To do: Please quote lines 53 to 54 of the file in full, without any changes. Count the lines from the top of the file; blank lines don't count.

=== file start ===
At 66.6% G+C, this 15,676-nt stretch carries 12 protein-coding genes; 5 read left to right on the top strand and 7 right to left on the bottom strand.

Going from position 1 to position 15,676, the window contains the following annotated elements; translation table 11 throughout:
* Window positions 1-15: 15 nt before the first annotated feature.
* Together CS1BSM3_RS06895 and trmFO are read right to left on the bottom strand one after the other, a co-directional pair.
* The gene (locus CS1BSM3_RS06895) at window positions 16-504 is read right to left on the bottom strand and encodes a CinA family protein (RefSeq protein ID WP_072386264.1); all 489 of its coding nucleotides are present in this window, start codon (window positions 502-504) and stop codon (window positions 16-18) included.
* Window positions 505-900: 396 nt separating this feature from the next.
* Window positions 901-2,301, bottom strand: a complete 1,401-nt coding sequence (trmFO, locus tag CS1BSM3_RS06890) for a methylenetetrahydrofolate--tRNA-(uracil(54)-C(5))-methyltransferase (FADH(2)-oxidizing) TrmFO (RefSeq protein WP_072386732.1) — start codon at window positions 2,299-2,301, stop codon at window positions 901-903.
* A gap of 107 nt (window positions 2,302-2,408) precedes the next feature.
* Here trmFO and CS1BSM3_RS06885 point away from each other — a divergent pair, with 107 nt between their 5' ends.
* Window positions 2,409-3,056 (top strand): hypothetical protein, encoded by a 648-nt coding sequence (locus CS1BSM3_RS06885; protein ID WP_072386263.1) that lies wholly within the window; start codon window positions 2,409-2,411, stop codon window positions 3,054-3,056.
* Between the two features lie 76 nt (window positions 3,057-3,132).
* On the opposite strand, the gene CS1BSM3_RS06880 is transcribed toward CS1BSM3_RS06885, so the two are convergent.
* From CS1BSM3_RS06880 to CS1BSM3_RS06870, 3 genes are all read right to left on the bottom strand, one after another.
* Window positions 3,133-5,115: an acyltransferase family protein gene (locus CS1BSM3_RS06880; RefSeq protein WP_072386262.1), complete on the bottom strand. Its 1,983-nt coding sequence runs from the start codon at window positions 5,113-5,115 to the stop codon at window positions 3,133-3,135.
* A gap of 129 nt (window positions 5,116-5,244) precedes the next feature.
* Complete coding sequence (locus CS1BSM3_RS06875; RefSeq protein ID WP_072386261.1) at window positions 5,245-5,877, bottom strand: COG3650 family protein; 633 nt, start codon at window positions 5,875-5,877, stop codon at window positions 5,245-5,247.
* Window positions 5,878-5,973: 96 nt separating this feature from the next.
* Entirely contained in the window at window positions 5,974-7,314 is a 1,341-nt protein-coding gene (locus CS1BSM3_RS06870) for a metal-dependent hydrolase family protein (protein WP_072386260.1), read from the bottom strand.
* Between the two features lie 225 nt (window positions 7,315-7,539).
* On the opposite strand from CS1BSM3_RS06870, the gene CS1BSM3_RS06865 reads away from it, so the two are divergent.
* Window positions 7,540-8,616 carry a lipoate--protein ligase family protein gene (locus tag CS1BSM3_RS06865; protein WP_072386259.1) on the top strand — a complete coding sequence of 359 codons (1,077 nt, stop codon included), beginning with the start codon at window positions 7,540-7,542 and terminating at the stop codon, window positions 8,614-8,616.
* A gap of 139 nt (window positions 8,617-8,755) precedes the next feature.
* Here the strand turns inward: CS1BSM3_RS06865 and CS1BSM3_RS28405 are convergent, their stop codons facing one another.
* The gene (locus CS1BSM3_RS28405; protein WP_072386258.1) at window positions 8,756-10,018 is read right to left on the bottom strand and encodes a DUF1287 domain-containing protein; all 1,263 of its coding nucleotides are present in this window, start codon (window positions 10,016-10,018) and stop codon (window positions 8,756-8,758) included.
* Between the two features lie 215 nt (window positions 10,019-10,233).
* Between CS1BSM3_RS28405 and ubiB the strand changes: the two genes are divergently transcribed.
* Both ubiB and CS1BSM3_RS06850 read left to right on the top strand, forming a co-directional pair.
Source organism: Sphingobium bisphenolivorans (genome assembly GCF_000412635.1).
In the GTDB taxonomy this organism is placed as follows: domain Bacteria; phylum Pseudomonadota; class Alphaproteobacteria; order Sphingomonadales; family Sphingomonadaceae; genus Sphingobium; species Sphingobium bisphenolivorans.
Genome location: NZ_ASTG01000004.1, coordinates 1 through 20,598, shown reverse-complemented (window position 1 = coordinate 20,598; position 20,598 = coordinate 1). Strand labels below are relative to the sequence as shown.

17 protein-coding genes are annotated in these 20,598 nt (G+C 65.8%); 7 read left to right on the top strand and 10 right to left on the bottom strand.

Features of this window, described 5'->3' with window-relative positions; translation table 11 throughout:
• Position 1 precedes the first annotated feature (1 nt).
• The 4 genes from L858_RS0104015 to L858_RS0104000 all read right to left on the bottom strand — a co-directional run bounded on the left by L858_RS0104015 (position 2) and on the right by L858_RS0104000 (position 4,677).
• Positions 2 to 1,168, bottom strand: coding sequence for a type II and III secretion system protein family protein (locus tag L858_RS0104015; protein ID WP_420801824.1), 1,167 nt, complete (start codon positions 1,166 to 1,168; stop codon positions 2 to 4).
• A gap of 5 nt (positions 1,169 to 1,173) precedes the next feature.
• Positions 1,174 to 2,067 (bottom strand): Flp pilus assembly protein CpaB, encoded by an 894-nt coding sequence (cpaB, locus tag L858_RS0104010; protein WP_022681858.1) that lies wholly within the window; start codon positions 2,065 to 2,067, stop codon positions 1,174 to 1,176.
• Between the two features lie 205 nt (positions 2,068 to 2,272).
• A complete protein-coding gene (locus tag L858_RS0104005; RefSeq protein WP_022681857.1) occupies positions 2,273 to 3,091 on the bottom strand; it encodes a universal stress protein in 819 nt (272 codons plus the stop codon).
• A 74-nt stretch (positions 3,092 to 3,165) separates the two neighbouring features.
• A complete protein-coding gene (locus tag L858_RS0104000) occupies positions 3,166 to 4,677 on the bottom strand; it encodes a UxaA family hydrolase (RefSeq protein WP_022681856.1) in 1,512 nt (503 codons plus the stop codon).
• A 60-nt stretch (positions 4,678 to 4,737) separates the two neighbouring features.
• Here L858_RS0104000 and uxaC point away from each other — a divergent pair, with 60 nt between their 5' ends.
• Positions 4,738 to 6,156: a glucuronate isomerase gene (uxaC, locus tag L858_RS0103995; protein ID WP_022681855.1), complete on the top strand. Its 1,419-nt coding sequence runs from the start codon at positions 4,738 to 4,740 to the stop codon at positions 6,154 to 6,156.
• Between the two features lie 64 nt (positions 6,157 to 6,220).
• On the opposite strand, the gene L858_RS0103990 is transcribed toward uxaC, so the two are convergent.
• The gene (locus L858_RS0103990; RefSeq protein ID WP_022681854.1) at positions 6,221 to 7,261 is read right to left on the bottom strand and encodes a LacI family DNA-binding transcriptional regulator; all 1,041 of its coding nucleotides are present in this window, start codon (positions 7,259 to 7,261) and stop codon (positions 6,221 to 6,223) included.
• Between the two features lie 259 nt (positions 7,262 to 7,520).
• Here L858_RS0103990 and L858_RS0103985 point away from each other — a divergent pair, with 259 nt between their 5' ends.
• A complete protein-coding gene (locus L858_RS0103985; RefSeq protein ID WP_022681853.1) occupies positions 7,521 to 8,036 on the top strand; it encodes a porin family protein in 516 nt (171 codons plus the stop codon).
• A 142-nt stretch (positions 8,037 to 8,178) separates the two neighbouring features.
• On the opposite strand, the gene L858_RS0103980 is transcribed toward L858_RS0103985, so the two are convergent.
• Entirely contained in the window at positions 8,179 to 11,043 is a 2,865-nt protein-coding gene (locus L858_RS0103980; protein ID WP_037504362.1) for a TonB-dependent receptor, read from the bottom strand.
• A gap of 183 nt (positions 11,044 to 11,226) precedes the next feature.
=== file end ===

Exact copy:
• Entirely contained in the window at positions 8,179 to 11,043 is a 2,865-nt protein-coding gene (locus L858_RS0103980; protein ID WP_037504362.1) for a TonB-dependent receptor, read from the bottom strand.
• A gap of 183 nt (positions 11,044 to 11,226) precedes the next feature.